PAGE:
Desbles and Welder were impressed by Armani's experience and education, and Welder specifically noted on her copy of Armani's resume that she thought he had a "Great Resume" and "Great SAP Skills, " among other positive notes. Id. at ¶¶ 33-34. However, Welder also questioned why Armani wanted a temporary position and whether he was overqualified based on his four master's degrees. Id. at ¶ 34. Armani testified that Desbles and Welder told him during the interview that they thought he was a good candidate, but that they were not sure where they could place him because there were a number of different temporary positions to fill and they were not yet sure how they would be placing temporary workers. Id. at ¶ 36. Armani's bill rate was not discussed during the interview. Id. at ¶ 35.

Armani has articulated four slightly different versions of a conversation that occurred during or shortly after his interview. Id. at ¶¶ 37-41. First, Armani testified during his deposition that Desbles, Weber, and Armani had a "little talk" after the interview and before Armani left the interview room, during which Desbles conversationally asked, "Are you from Italian descent, like your name is catchy, Leonardo Armani?" Id. at ¶ 37. Armani responded no, Desbles and Weber asked where he was from, and Armani said he was from Jordan. Ibid. The three then shook hands and Armani departed. Ibid. Second, Armani testified during his deposition that Desbles asked one of two questions-"is Leonardo Armani Italian" or "are you Italian"-and he responded no. Id. at ¶ 38. She then asked "where are you from" or "what's your ethnic background, " Armani responded that he was from Jordan, and Desbles responded, "oh, okay." Ibid. Third, Armani testified during his deposition that Desbles asked him at the interview about "[t]he accent, about the Italian background or are you Italian or if your accent is Italian or something in that regard." Id. at ¶ 40. Fourth, Armani submitted a written statement asserting that Desbles "concluded her interview with her curiosity to what accent am I speaking? Or if I was from an Italian De[s]cent?" Id. at ¶ 39. Armani testified that the written account is "what really happened, " and that he believes that Kraft withdrew its offer to him because of his national origin. Id. at ¶¶ 41, 43.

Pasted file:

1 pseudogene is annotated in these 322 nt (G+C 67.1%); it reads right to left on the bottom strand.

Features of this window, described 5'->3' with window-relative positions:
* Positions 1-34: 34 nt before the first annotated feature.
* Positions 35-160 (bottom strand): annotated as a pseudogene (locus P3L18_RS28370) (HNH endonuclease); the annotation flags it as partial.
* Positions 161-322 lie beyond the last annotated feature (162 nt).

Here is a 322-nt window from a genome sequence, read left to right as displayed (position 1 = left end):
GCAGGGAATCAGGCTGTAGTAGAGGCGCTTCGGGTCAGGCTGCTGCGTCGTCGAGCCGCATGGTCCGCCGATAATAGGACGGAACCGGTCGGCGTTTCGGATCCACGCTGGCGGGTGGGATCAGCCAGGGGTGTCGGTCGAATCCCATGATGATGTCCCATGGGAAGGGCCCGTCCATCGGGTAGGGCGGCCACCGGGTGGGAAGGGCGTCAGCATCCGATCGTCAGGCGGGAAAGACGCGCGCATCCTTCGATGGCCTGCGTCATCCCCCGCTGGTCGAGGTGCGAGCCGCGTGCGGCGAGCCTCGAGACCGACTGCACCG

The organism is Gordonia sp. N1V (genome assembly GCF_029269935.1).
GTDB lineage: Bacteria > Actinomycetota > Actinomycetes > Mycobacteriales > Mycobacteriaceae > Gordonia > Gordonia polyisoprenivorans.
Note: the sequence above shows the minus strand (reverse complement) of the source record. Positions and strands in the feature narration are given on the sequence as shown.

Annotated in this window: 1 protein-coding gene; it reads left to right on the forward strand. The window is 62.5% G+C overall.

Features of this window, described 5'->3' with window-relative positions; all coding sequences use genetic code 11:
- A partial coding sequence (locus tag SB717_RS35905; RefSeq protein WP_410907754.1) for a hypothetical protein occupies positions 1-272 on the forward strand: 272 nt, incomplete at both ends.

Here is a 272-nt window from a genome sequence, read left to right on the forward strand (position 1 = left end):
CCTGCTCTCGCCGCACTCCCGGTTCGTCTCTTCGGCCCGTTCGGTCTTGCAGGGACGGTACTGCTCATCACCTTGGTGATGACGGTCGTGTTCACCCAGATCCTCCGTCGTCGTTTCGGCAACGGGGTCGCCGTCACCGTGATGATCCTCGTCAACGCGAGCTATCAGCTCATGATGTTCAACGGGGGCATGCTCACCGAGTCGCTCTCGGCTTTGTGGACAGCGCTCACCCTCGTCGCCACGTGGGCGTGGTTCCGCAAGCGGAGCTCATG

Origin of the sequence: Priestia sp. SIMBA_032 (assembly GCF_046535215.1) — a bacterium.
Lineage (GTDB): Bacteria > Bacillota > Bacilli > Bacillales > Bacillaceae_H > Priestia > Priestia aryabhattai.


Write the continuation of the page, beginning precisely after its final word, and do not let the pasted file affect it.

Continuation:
On July 30, 2012, Onderwater returned from paid time off and met with Desbles and Welder to discuss the applicants they had interviewed for the buyer and analyst positions. Id. at ¶ 46. Desbles and Welder recommended Armani for the KFTJP-906 buyer position and Veronica Garcia for the KFTJP-930 analyst position. Id. at ¶ 47. Later that day, Onderwater contacted Sweers and authorized her to extend offers to Armani and Garcia for those positions. Id. at ¶ 49. Onderwater did not know Armani's national origin when he authorized Sweers to extend Armani an offer, and Onderwater had no direct communications with Abacus or any other temporary staffing company, or with Armani or any other applicant, regarding the two positions. Id. at ¶¶ 50, 55. Sweers emailed Melissa Fregonara of Abacus that day to communicate Kraft's offer to Armani, and Fregonara forwarded the email to Krystin Guerriero, an Abacus account manager who oversaw Abacus's submissions of candidates for Kraft's temporary positions. Id. at ¶ 51. The same day, Guerriero emailed Armani to communicate Kraft's offer and ask him to complete the onboarding process, which included an Abacus employment application and a Kraft temporary employee acknowledgment. Id. at ¶ 52. In an effort to obtain a higher pay rate, Armani bluffed that he already had a competing job offer that would pay him more, and he and Guerriero ultimately agreed on a $43 per hour pay rate, with the understanding that Abacus ...